Where’s The Catch?

Lucy is now pretty much at full-speed around the house, having got the hang of crawling some time ago. She can make remarkable progress across the floor, despite her small size and inability to walk. Coupled with this ability to explore is also the desire to explore.

Everything which is within reach (and at times some things which aren’t), will be pushed, pulled, chewed and rattled. Our house is just a playground of new stuff to do now she’s got her crawling badge. Unfortunately, we can’t just let her loose in the kitchen cupboards, so we’ve needed to fit child safety catches on all of the doors. These are primitive lumps of plastic which screw to the door, with a corresponding catch screwing to the carcase of the cabinet. Pull the door open about 2 inches, push the plastic bit in slightly, then the door’s released. Easy.

Except these things are driving me nuts.

Each of our floor-level kitchen cupboards have drawers above them. That means the catches couldn’t be mounted at the top as designed. Nor could they be mounted to the side, because everything’s nice and flush-fitting, including the appliances, so there’s no room to get your fingers in. So the only place they could go was on the floor of the cabinet.

So now every time I need anything out of the kitchen cupboards (and that’s many times a day), I need to bend down, articulate my wrist in a monumentally uncomfortable way, pull the door open and then push the catch up into the cupboard.


Never Play on the Train Lines

There was a story on the local BBC news the other day about a woman who had fallen over whilst crossing a railway line on a gated level crossing. To make matters worse, she managed to fall when there was a train coming.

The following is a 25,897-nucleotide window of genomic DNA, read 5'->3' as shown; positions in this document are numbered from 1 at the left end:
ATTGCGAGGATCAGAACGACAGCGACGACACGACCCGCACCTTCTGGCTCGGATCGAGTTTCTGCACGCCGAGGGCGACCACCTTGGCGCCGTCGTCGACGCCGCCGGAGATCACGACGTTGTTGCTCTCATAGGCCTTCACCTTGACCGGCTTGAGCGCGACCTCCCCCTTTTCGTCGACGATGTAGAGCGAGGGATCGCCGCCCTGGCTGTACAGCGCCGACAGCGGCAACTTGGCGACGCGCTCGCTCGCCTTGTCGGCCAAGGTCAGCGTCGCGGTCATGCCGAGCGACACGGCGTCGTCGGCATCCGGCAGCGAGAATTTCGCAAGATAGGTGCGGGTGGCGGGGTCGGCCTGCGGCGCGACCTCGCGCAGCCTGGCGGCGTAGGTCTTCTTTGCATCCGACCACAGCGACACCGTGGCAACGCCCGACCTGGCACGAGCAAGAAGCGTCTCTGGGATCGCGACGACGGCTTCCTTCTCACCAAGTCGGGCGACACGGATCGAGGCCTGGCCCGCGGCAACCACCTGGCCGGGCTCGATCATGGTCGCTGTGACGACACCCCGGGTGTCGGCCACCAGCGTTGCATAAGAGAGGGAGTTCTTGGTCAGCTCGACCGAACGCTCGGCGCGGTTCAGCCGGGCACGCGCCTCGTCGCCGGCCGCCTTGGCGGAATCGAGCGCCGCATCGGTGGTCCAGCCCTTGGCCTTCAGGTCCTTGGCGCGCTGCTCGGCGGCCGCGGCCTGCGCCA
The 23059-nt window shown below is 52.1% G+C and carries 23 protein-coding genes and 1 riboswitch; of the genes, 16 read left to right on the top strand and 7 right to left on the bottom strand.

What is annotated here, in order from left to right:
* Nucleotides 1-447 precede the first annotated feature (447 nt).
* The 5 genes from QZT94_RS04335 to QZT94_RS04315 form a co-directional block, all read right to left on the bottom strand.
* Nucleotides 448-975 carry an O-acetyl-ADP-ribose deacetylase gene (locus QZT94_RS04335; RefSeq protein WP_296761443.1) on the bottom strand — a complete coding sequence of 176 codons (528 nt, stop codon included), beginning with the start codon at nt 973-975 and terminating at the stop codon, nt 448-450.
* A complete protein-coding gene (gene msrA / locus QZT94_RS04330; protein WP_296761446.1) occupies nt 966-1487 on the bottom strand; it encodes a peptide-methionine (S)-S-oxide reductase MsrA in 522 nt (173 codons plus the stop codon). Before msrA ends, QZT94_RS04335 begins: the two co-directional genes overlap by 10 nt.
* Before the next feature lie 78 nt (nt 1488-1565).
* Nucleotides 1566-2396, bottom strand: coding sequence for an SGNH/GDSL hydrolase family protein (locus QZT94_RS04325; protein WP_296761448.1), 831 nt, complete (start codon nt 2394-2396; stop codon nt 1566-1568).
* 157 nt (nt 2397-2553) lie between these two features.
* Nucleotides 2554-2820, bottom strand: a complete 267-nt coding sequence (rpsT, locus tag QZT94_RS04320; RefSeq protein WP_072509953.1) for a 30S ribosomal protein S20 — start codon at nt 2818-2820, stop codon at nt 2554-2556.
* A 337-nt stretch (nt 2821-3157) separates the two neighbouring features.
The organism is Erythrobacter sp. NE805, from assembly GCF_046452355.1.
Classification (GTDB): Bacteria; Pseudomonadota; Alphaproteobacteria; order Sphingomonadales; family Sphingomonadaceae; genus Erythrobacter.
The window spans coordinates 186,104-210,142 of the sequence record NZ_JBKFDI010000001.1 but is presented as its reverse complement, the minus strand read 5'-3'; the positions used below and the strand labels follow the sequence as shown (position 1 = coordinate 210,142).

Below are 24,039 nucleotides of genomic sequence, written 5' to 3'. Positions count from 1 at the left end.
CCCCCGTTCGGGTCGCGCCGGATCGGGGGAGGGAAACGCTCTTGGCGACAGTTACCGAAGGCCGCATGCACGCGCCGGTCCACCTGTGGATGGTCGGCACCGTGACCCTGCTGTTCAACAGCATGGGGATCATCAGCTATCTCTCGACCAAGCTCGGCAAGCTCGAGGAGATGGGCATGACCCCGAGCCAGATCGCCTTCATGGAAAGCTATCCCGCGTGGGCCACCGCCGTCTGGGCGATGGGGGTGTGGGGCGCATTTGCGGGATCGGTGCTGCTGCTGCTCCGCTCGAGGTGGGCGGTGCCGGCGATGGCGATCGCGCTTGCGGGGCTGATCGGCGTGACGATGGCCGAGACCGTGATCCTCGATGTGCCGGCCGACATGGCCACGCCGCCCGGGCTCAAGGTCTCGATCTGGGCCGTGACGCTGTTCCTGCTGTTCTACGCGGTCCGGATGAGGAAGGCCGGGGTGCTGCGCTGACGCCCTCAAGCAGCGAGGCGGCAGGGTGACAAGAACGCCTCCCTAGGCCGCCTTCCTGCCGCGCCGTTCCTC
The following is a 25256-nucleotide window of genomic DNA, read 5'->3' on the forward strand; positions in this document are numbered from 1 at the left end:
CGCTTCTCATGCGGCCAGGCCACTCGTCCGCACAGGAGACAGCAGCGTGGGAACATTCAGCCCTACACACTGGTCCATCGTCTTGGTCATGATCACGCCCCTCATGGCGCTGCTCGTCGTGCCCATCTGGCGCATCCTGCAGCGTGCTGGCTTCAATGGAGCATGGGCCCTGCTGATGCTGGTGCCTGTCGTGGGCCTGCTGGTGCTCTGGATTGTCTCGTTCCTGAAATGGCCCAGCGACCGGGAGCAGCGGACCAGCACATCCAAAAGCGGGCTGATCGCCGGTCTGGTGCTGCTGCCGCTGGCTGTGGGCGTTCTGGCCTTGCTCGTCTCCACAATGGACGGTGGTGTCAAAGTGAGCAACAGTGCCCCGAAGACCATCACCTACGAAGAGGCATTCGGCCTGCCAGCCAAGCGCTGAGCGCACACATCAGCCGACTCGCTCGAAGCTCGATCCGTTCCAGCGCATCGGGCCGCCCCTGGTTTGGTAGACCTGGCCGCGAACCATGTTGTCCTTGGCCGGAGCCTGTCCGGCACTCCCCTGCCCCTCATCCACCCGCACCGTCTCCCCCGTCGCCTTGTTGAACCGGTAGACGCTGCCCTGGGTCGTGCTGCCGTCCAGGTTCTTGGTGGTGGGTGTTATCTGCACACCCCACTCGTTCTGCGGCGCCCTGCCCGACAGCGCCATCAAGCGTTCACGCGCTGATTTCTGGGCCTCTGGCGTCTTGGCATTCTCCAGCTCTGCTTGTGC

Now before you think I’m having a go at some poor woman who’s thankful to be alive after losing two limbs in some horrific accident on a train line, I’m not. The level crossing was manned, so a real person needs to look out of the window at the track and only then let the train know it’s safe to proceed. Even the reporting journalist who would have loved a sensationalist story admitted she was in no danger whatsoever.

So let’s see what we have so far: an old woman falling over on a train track, but in reality she was in no danger whatsoever. Normally that wouldn’t even make the Hedge End Informer, but for some reason it had popped up on the 6:30pm BBC South Today news. So what gives?

Well the whole thing seems to have been her reaction to it. She was described as not wanting to use that crossing again because she was “too traumatised”. She was even “considering suing Network Rail for the cost of replacing her glasses which she broken in the fall”.

For God’s sake woman get over it! You’ve fallen over: it’s not anyone else’s fault.

It gets better though – there was the mandatory “on location” report by the poor bloke sent to cover this case. Why do you think I’m being so harsh on this woman? It’s because arching nicely over the head of the reporter in the background of the report is none other than a footbridge.

A woman (who I’ve avoided describing as elderly, because I don’t think she was that far over 60) refuses to use the supplied footbridge, falls over on the train line and all the safety procedures work fine.

I’ve no idea what the outcome of the story was (I couldn’t find it on a web page anywhere), but I hope that Network Rail told her to get lost. I’m sure £75 for new specs would hardly be missed by NR shareholders, but it’s the principle. Replacement glasses indeed.

Bungee Jumps in Your Own Back Garden